10. We had a new company buy out our old provider recently. Now we rarely get our advertised speed with the new company. The old one was pretty close to the advertised rate. The other thing that seems to happen is certain times of the day it is slower. If I run a test in the popular evening hours the speed is about half of what it is much later at night, and into the morning hours.

  11. sheila4hastenhome on November 6, 2011

    0.27 Mbps download and 0.14 Mbps upload.
    We are in the USA countryside, stuck with satellite. :/

    Sure beats dial-up (most of the time) but that’s about the best compliment I can give it, lol. My husband and I have talked about paying to lay the cable so we could get cable internet…what else to do…

    I am thankful that at least we have a connection, though. Without it, my business would not even have a fighting chance. 🙂

  12. Some really great tips and I can confirm on most of them since that what I did to get the best of my internet connection. The only thing left that I’ll do pretty soon is buying new router. Mine is speedtouch and I’ve been using it for 5 years now. I think I’ll buy dlink router since I heard it’s the best. I usually use and here is my results .. So it’s a little bit embarrassing and we’ve been waiting for better internet in Egypt for years now!!

    My Results:

    Thanks again for the tips!

  13. Chicago Garage Builder on November 15, 2011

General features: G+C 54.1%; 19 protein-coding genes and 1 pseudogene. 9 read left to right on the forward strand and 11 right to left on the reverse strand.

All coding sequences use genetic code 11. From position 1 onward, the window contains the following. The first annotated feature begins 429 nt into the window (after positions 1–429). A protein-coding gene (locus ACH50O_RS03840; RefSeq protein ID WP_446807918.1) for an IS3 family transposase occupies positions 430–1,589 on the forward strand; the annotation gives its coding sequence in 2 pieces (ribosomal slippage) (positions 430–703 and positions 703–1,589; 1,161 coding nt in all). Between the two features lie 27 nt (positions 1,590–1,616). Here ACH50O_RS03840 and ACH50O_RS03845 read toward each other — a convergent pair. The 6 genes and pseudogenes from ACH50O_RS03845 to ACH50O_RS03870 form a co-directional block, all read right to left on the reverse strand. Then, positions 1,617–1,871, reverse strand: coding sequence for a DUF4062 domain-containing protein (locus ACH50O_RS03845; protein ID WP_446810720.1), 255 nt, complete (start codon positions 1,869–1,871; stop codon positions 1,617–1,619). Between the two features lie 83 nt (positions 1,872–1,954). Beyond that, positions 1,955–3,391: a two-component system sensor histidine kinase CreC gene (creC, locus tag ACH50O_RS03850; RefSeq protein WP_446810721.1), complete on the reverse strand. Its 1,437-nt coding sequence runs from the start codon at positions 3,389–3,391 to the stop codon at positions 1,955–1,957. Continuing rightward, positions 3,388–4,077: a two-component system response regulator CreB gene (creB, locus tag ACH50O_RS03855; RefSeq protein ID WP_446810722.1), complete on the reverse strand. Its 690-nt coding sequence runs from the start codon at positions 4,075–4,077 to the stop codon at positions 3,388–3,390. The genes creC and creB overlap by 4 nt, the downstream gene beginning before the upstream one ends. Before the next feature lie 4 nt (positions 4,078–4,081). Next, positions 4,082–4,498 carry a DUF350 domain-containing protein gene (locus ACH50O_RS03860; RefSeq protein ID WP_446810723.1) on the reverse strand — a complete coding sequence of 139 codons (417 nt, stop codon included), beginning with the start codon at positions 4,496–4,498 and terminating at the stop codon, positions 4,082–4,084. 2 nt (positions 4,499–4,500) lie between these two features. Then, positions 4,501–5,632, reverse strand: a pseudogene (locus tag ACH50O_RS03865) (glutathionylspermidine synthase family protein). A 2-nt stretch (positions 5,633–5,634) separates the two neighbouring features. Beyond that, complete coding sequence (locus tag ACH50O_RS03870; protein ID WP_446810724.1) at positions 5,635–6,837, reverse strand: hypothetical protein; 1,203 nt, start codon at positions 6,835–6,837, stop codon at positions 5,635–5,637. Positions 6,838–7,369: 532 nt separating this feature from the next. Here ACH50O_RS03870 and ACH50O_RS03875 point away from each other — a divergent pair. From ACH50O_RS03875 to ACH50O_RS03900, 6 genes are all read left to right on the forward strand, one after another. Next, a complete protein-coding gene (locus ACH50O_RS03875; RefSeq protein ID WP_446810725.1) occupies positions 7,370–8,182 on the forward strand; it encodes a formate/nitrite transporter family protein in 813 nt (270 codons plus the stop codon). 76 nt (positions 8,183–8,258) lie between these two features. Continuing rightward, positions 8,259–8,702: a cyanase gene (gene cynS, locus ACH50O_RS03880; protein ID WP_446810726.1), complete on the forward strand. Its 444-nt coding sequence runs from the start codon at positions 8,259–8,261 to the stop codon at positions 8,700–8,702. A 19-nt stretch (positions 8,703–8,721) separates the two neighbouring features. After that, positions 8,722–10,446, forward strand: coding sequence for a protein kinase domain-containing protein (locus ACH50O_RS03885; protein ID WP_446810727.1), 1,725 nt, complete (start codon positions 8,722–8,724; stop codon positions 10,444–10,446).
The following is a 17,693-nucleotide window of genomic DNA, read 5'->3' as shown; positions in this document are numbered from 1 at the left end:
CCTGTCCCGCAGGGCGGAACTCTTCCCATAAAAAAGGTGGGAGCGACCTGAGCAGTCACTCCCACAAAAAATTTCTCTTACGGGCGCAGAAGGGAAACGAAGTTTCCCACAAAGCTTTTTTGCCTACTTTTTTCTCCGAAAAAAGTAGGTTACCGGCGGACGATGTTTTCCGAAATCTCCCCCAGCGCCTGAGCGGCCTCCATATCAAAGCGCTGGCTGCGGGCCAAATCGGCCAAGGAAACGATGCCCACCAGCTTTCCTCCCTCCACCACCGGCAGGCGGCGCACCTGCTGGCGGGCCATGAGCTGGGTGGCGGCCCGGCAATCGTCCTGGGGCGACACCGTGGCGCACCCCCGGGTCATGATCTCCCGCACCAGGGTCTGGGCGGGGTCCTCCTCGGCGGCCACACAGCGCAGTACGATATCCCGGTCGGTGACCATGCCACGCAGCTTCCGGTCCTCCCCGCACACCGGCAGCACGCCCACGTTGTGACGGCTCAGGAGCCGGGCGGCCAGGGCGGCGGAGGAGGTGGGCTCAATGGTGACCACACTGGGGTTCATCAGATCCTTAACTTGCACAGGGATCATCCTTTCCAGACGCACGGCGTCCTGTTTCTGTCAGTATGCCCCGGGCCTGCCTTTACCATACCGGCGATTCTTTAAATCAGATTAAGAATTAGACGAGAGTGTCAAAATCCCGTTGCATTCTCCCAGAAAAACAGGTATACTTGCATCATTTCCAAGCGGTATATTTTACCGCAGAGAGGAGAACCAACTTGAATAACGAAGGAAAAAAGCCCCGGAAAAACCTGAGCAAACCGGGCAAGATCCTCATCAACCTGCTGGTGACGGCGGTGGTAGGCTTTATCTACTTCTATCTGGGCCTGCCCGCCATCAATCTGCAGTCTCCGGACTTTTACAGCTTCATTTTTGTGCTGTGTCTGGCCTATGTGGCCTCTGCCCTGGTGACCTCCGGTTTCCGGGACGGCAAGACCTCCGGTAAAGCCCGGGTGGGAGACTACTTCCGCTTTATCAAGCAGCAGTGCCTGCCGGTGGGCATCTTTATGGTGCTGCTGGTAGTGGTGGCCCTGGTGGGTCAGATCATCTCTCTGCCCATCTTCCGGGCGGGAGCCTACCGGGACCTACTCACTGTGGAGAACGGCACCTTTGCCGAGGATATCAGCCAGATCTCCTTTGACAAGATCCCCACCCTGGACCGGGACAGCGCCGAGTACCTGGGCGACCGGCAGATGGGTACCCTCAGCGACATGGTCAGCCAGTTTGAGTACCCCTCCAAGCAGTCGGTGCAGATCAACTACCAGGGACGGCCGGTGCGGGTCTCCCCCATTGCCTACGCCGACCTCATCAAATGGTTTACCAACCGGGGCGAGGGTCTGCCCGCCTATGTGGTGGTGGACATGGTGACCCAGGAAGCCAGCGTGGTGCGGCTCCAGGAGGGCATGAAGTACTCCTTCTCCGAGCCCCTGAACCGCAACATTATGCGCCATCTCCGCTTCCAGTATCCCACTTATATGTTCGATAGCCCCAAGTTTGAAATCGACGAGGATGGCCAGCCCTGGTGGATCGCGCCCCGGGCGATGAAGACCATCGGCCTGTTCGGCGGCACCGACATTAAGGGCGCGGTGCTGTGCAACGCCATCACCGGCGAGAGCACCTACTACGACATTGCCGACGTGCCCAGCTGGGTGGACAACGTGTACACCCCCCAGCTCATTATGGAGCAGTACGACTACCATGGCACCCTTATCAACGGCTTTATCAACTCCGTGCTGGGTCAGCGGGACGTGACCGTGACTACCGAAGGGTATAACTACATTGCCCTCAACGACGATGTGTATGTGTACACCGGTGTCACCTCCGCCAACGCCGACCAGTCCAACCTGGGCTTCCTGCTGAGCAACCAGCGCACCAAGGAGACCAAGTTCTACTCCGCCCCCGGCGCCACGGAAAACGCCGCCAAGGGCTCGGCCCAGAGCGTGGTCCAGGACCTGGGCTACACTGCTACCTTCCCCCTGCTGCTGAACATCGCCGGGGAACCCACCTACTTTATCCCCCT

What the heck? Someone is getting a phone call about this. Thanks.

  14. Mats Wolff on January 29, 2020

    Thanks for the tip of trying a different router or modem to help with our internet problems. We have been with an internet service provider for several years but recently we are having many problems and it has been a hassle. I am currently looking for a new internet provider that has fast internet so that I won’t need to have any more problems with streaming or doing work.

  15. Ive found using tinfoil that is nicely flatned with the shiny part used as a dish to catch the signals
    Place your modem or router into the best desired direction of signal and place the tinfoil (now a roughly made dish/disk) underneath/next to the foildish and towards the nearest tower provided and you will see the magic…also i found that thicker tinfoil worked better…if anyone is interested ill show you how i did it with a picture *…hope it works for you as it did for me*